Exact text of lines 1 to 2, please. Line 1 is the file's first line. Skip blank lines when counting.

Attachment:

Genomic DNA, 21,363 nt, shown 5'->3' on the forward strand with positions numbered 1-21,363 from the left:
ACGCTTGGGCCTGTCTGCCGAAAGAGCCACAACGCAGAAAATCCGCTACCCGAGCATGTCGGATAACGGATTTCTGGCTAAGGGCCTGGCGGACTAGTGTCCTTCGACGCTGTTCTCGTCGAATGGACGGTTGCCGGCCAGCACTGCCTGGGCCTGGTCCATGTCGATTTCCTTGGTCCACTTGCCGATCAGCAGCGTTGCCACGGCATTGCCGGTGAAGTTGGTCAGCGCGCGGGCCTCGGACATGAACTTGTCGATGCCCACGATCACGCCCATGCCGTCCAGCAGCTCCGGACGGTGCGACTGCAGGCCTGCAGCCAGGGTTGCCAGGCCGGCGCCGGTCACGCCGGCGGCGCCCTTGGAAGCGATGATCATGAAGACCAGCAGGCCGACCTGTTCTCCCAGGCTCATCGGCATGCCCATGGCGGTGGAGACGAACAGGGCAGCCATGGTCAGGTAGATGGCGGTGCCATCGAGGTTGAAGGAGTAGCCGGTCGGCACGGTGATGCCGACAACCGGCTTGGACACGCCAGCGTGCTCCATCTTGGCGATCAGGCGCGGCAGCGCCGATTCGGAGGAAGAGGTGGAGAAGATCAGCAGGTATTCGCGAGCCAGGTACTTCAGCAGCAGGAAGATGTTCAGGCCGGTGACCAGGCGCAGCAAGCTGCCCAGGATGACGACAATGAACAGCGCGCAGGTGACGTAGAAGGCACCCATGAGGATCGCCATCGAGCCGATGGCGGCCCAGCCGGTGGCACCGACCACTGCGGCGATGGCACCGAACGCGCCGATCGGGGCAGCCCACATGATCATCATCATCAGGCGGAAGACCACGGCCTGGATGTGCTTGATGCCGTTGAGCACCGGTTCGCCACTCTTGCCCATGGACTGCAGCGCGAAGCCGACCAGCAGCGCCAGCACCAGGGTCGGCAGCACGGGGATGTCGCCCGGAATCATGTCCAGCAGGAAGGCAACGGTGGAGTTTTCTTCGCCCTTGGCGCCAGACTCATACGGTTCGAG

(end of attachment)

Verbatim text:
Genomic DNA, 21,363 nt, shown 5'->3' on the forward strand with positions numbered 1-21,363 from the left:
ACGCTTGGGCCTGTCTGCCGAAAGAGCCACAACGCAGAAAATCCGCTACCCGAGCATGTCGGATAACGGATTTCTGGCTAAGGGCCTGGCGGACTAGTGTCCTTCGACGCTGTTCTCGTCGAATGGACGGTTGCCGGCCAGCACTGCCTGGGCCTGGTCCATGTCGATTTCCTTGGTCCACTTGCCGATCAGCAGCGTTGCCACGGCATTGCCGGTGAAGTTGGTCAGCGCGCGGGCCTCGGACATGAACTTGTCGATGCCCACGATCACGCCCATGCCGTCCAGCAGCTCCGGACGGTGCGACTGCAGGCCTGCAGCCAGGGTTGCCAGGCCGGCGCCGGTCACGCCGGCGGCGCCCTTGGAAGCGATGATCATGAAGACCAGCAGGCCGACCTGTTCTCCCAGGCTCATCGGCATGCCCATGGCGGTGGAGACGAACAGGGCAGCCATGGTCAGGTAGATGGCGGTGCCATCGAGGTTGAAGGAGTAGCCGGTCGGCACGGTGATGCCGACAACCGGCTTGGACACGCCAGCGTGCTCCATCTTGGCGATCAGGCGCGGCAGCGCCGATTCGGAGGAAGAGGTGGAGAAGATCAGCAGGTATTCGCGAGCCAGGTACTTCAGCAGCAGGAAGATGTTCAGGCCGGTGACCAGGCGCAGCAAGCTGCCCAGGATGACGACAATGAACAGCGCGCAGGTGACGTAGAAGGCACCCATGAGGATCGCCATCGAGCCGATGGCGGCCCAGCCGGTGGCACCGACCACTGCGGCGATGGCACCGAACGCGCCGATCGGGGCAGCCCACATGATCATCATCATCAGGCGGAAGACCACGGCCTGGATGTGCTTGATGCCGTTGAGCACCGGTTCGCCACTCTTGCCCATGGACTGCAGCGCGAAGCCGACCAGCAGCGCCAGCACCAGGGTCGGCAGCACGGGGATGTCGCCCGGAATCATGTCCAGCAGGAAGGCAACGGTGGAGTTTTCTTCGCCCTTGGCGCCAGACTCATACGGTTCGAG